As I watch my miracle grow, I tell myself, soon it will be time to let go. The little blue brush will be a memory I will hold on to for a lifetime. As for him, all he will remember is how his mother nagged him before he left to school!!

 

Judgemental

This word is very beautifully explained in the movie English Vinglish in the climax scene. The protagonist of the movie has overcome her inner conflict and is telling a newly wed couple of how a family should not be judgemental. I clapped at the end of the scene.

When I look back at the almost-a-lifetime relationships I have, I see that the strength of these relationships lies in the fact that the other person or me are not judgemental about each other. We may not agree about everything, but we do not pass a judgement on their character. That is precisely why the relationship has lasted so many years.

When a person passes a judgemental remark you want to steer clear of them, that’s basic human instinct, I think. They may want to help you become a better person, because they definitely see what you cannot see. But there is a sensitive way to put it across. At the end of the day what you want to preserve is the relationship and not correct that one trait.

If you are a person who doesn’t care about such remarks, good for you. Cheers! There are those sensitive, emotional, humbugs like me, where attacks on character are like that bell inside your head which refuses to shut off. At every instance of the action, the bell goes off and one part of your mind is telling you, just do it. It’s a crazy conflict to have, in time this too shall pass. Probably there are people out there whose self-confidence could be shaken.

Ever wondered why these relationships are so complicated to make and maintain? You cannot live without them and sometimes with them 😉…

To lifetime relationships, don’t judge, there is too much at stake.

He

His arms carried me as a baby

His arms bore the weight of my education

His heart celebrated my every success

His heart cried at my loss

His legs walked for miles for me to stand straight

His legs stopped for me to catch up

His eyes saw the now and fretted tomorrow

His eyes dreamt of my tomorrow

His words cautioned me of the world

His words strung a thousand stories for me

He is

My hero.

Identity

My older son is 13 years old and my younger one is 11. My friends have children around these ages. I know their children in close quarters. I have interacted with them and have heard about them from my friends. One distinct quality that stands out and takes me by surprise is their identity or their uniqueness. I see each child being their own person at such a young age. In my children, I clearly see their likes and dislikes. They have opinions, some pretty strong ones. Their choices and preferences are clear to them. They make an attempt to explain it to me. I can have a conversation with them, to understand their choices and the reasoning behind those choices. My friends tell me the same thing.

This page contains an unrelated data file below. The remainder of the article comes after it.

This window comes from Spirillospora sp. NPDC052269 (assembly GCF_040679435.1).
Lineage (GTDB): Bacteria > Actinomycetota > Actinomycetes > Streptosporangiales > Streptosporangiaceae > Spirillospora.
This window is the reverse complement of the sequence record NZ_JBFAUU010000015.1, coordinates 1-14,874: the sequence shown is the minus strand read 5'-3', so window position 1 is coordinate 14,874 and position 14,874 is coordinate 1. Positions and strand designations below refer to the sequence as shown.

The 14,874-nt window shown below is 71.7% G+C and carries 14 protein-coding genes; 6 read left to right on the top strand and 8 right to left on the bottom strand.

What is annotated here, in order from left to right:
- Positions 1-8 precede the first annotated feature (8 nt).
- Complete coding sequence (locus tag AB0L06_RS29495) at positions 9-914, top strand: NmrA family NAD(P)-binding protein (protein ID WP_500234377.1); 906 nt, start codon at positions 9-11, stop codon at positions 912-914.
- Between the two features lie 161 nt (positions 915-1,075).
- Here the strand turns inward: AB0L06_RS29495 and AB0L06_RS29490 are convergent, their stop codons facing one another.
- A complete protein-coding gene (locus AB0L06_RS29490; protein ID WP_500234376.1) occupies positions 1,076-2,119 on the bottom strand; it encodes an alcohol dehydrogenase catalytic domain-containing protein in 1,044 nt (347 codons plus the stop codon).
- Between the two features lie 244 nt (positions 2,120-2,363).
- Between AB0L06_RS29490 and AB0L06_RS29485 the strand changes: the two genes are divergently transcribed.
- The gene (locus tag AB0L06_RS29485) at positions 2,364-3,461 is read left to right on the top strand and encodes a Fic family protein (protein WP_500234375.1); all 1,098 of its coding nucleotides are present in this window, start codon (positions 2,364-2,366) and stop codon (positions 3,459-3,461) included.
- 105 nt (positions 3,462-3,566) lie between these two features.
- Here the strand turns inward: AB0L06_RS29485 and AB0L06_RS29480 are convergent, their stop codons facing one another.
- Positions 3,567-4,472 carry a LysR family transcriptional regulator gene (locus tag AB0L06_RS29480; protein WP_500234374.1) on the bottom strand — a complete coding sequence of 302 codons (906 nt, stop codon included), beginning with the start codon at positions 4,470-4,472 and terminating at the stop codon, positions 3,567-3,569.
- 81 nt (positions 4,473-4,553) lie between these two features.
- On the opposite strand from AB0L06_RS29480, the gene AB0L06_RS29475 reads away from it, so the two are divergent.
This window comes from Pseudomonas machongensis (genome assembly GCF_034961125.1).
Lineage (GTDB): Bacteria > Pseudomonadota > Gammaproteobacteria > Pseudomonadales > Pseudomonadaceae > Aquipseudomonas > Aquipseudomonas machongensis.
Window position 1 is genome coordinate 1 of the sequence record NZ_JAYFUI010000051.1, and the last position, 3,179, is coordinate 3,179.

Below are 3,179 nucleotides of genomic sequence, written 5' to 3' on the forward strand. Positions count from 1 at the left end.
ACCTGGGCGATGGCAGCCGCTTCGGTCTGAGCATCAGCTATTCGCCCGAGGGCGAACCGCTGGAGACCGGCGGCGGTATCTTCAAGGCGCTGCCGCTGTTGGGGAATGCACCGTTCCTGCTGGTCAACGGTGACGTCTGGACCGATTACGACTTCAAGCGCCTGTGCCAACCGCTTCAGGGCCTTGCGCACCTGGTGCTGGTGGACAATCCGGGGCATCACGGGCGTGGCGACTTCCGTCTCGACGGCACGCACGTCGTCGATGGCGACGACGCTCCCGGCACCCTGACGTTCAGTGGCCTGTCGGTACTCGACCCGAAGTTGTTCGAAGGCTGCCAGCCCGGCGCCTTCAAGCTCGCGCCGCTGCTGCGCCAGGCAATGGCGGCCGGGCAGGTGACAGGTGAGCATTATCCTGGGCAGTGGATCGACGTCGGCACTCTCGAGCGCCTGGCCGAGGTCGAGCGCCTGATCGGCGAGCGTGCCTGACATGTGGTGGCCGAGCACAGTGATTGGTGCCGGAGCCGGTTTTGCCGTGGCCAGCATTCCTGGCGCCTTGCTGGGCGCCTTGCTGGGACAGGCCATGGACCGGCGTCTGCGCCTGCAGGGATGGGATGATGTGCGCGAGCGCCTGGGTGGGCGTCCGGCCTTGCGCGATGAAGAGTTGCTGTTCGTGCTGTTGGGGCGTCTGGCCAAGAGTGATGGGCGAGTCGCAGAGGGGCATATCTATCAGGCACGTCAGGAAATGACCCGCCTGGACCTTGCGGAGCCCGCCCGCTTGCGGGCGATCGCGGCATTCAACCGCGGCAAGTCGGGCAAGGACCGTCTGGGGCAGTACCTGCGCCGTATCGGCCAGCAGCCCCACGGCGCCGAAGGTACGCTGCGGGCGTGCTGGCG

As I experience this, I reflect upon my years at this age. I don’t think I even had an opinion. Was I supposed to have one? I am not sure. I did what my parents said. If they told me to study, I did, if they told me it was time to eat, I ate, if they took me out, I went. I don’t intend to blow my trumpet about my obedience as a child, but I’m sure everyone in my generation, did the same thing.

We were aware of our surroundings, We knew about what was happening around us. We were more environment-centric than self-centric (in a good way). We did form our opinions, likes and dislikes, but that was after we stepped out of school, got into college, met people from diverse backgrounds. The tweens of today are already there.

A direct consequence of this self-awareness in children today, is that their obedience quotient may have taken a hit. It could be the empowerment they get at a very young age or could it be that my generation is at the cusp of the old and new? We are empowering them. When they feel empowered, they need a reason and rhyme for every action we ask them to undertake. In short, what we asked of our parents as 18 year olds, our children are asking of us at age 12.

My generation has to shed some concepts of parenting style that we imbibed from our parents. The basic virtues of honesty, respect, humility, integrity, etc is what we have to pass on. But at the same time, we should strike the balance of independence early on in their lives.

It is challenging. Oh hell, YES! Everyday! Most times I feel I am playing whac-a-mole or juggling more balls than I can handle. But each time its a learning. It’s not only children who grow up, we too grow as parents. Its that growth that we need to embrace. We should step out of our conventional concepts of parenting and be open to mend our methods according to new demands, without compromising on basic virtues. As parents, I believe we should nurture their uniqueness and let them bloom into the hybrid flower they were meant to be.

Another day, another lesson…!